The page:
men were moved to ships offshore. As the battle progressed, air evacuation of casualties became feasible and then desirable. By mid September, just six weeks after the assault on Guadalcanal had begun, 147 men had been evacuated by air. During October and November, more men were evacuated by air (2,879) than by sea. Specially trained corpsmen and nurses tended the men during their flights to hospitals far away from the fight. Medical officers briefed on triage for air evacuation screened out wounded men with chest or abdominal wounds, as these generally did not tolerate air evacuation at high altitude.

In 20th century war, combat casualties typically outnumber casualties due to accident or illness. This was not the case at Guadalcanal, where tropical diseases like malaria and dengue fever laid Marines and soldiers low in numbers much greater that by enemy action. Although Atabrine malarial suppressive treatment was begun very early in the campaign, malaria nevertheless became rampant. For instance, nearly 69% of the Second Marine Division fell victim to the disease. It was soon learned that the troops were throwing away their medication and it fell to medical personnel to stand in the mess lines to dispense the medication – and then to inspect soldiers mouths to see that they had actually swallowed  the pills! Despite this, “…it is safe to assume that every man who served on the island during the period of 7 August 1942 and 9 February 1943 fell victim to the disease.”(3)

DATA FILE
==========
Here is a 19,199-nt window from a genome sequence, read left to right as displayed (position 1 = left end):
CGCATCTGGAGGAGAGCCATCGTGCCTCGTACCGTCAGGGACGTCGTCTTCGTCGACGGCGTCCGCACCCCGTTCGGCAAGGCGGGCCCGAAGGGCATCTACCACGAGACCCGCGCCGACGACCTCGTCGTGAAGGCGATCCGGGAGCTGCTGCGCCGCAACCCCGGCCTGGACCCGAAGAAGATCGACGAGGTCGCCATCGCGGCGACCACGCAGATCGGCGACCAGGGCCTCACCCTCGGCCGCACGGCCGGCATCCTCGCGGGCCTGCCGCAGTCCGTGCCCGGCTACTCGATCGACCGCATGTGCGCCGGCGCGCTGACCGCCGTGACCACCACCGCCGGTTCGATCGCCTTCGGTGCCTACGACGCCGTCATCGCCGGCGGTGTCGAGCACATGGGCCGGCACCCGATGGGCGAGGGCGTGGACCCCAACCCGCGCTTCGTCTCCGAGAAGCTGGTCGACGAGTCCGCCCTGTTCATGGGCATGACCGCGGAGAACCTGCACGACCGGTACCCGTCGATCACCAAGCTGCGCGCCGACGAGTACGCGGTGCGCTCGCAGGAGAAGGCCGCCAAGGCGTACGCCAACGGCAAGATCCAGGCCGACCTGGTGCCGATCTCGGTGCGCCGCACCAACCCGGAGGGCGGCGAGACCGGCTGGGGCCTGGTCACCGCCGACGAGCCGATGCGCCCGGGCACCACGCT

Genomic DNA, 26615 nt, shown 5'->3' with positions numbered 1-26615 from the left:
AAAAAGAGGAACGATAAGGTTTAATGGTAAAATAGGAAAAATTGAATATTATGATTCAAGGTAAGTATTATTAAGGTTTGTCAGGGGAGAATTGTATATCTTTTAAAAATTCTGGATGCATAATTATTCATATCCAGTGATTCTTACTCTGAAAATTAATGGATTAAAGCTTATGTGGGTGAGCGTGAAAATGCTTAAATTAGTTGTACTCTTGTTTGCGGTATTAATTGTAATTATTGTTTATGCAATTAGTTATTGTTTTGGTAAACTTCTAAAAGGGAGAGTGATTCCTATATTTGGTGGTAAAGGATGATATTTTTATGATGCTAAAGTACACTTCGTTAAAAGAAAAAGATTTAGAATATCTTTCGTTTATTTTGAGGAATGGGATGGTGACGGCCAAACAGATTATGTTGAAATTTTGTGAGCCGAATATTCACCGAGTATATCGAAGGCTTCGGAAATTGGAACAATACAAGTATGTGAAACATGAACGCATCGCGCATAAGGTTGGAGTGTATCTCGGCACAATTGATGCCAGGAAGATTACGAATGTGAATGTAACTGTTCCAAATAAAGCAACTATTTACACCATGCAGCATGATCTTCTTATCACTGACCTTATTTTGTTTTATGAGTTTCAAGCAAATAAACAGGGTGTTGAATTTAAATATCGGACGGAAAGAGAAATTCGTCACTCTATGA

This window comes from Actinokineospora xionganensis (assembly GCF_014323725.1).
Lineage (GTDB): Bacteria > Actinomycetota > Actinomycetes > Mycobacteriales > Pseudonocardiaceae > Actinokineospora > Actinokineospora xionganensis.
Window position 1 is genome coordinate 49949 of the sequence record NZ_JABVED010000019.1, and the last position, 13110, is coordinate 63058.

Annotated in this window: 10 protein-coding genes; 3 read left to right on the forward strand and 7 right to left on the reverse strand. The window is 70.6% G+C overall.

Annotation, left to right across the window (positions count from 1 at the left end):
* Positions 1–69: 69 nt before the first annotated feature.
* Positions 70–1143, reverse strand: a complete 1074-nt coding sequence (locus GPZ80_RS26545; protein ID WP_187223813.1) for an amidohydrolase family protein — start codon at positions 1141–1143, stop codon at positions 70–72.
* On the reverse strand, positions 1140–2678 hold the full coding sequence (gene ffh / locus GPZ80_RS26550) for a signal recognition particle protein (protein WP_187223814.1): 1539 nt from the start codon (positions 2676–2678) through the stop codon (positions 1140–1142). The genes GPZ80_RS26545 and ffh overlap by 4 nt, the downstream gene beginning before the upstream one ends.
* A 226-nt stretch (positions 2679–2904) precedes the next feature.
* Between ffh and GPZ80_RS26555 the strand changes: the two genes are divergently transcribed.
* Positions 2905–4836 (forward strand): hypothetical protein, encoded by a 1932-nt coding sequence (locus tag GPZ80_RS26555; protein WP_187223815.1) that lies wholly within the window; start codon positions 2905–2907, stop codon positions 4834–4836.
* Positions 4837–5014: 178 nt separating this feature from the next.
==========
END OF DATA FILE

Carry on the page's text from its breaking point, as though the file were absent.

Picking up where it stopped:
About 7100 allied forces died to capture Guadalcanal. The island became a major transport and resupply for the duration of the war in the Pacific.

(1) “Europe First” was the US strategy to fight a purely defensive war in the Pacific in order to concentrate Allied efforts on the defeat of Germany and its ally Italy in Europe. With victory in Europe assured, then Allied efforts would shift to focus on the defeat of Japan.
(2) Potter, E B, Editor. “Sea Power – A Naval History”. Annapolis. Naval Institute Press. 1981. An overview of the strategic and logistical problems facing US and Allied forces in the Solomon Islands campaign, pp 302-305.
(3) The History of the Medical Department of the United States Navy in World War II (Navmed P-5031), Volume I. Washington, GPO, 1953, p 73.

A Warm Welcome to Guest Blogger Sanders Marble – “On the Quality of Army Surgeons During the Civil War”

A couple of weeks ago I wrote about my visit to USS Constellation. In that post, I mentioned that the Navy had, fairly early on, instituted a program of quite rigorous examinations for prospective Assistant Surgeons. As a result of this system, I wrote, in the 19th century, Navy surgeons generally were of higher quality than their Army brethren. Shortly after I posted that blog, my friend Army medical historian Sanders Marble wrote to say “… but wait!” Herewith, Sanders’s very heartily welcomed rejoinder.